Northern Eurasia 1905: 1905 Revolution
Dissatisfaction with the Tsarist government and its handling of the war with Japan resulted in unrest across Russia. Desperate for peace, the Russians accepted the loss of Port Arthur, southern Sakhalin, and the South Manchurian Railway.
22 Jan-18 Dec 1905 1905 Russian Revolution▲
On Sunday, 22 January (later known as Bloody Sunday), troops guarding the Winter Palace in St Petersburg, Russian Empire, open fire on the demonstrators attempting to deliver a petition to Tsar Nicholas II, causing hundreds of deaths. The event inspires strikes and protests across the Empire, bringing the Russian economy to its knees. On 30 October the Tsar agrees to grant reforms and the revolution slowly winds down, although revolts continue into December.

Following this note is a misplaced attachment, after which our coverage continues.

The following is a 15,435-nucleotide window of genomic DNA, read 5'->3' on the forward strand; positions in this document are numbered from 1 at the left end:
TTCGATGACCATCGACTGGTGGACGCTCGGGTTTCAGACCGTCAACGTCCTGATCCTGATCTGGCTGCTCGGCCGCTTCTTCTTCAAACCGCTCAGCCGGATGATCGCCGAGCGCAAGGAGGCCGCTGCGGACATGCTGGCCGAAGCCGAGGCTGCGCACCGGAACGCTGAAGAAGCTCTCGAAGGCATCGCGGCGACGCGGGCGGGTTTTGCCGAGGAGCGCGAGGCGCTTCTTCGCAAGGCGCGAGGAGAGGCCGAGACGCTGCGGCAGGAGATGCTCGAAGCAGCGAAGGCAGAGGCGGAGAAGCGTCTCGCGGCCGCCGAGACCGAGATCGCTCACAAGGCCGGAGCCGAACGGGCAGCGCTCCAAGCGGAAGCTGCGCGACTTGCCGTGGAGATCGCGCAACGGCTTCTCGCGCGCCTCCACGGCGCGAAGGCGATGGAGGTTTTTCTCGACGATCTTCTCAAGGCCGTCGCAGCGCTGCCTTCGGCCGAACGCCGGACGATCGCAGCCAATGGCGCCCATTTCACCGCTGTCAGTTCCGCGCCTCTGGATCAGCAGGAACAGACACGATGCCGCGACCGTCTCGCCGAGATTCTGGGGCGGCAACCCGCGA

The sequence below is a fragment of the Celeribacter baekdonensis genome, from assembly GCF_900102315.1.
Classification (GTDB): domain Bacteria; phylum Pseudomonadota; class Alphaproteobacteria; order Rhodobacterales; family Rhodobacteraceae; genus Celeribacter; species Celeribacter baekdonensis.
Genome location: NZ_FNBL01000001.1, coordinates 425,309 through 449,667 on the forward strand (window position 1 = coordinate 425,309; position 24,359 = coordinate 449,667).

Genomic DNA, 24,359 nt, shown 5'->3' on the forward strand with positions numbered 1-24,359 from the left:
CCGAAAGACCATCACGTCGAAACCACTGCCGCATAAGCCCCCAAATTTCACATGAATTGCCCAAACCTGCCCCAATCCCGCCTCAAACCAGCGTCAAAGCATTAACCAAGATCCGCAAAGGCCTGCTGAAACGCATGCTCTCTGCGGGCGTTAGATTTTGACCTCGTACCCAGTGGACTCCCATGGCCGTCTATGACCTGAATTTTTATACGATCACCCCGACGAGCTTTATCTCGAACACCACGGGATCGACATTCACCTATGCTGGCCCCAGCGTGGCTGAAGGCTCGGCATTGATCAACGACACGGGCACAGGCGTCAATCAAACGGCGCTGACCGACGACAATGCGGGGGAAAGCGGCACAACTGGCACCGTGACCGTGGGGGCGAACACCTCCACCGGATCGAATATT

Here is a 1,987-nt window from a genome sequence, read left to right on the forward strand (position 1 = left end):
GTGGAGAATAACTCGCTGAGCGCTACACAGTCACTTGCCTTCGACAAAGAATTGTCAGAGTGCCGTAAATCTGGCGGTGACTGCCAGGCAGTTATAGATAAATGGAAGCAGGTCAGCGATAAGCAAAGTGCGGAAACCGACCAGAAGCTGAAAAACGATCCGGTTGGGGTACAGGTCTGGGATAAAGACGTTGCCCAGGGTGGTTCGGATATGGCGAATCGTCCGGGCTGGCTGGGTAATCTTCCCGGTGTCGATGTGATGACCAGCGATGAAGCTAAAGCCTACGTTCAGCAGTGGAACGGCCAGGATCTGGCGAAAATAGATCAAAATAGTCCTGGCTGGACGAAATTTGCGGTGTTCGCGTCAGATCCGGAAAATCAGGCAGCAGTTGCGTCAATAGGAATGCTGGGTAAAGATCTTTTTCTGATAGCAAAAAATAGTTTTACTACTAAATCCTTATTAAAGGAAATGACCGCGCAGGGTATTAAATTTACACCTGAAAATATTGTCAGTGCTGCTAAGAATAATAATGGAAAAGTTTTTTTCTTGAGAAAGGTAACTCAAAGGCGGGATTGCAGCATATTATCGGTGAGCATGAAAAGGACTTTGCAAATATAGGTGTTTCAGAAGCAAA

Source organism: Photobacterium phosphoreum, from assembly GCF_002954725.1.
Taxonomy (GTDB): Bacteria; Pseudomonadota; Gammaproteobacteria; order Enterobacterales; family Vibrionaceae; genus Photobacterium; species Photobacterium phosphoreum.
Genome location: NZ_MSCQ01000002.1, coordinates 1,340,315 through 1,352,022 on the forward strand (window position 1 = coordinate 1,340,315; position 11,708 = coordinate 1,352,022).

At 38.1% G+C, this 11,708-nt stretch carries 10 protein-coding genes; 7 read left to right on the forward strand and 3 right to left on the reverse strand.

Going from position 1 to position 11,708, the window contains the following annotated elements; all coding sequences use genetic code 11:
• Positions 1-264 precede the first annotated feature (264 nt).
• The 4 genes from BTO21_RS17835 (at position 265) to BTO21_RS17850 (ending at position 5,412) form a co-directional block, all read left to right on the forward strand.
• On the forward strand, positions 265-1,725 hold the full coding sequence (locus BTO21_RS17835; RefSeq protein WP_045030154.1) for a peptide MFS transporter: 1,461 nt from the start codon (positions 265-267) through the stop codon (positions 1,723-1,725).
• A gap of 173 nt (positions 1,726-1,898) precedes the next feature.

7 Jun 1905 Norwegian independence▲
In response to growing dissatisfaction over Swedish rule, the Norwegian Storting (parliament) voted unanimously to dissolve Norway’s union with Sweden. The act was ratified by a plebiscite on 13 August. After initial hesitation, Sweden formally recognized Norway’s independence on 26 October when King Oscar II of Sweden renounced his claim to the Norwegian throne.
27 Jun 1905 Mutiny on the battleship Potemkin while moored off Odessa▲
Mutiny on the battleship Potemkin while moored off Odessa
7-30 Jul 1905 Invasion of Sakhalin▲
Two parties totaling 14,000 Japanese troops landed between Aniwa and Korsakov on Sakhalin island, meeting little opposition. The Japanese moved on to capture Korsakov, defeating 2000 Russians, before heading north to capture most of southern Sakhalin by 16 July. On 24 July, they landed in northern Sakhalin where they forced the 5000 Russian defenders to surrender.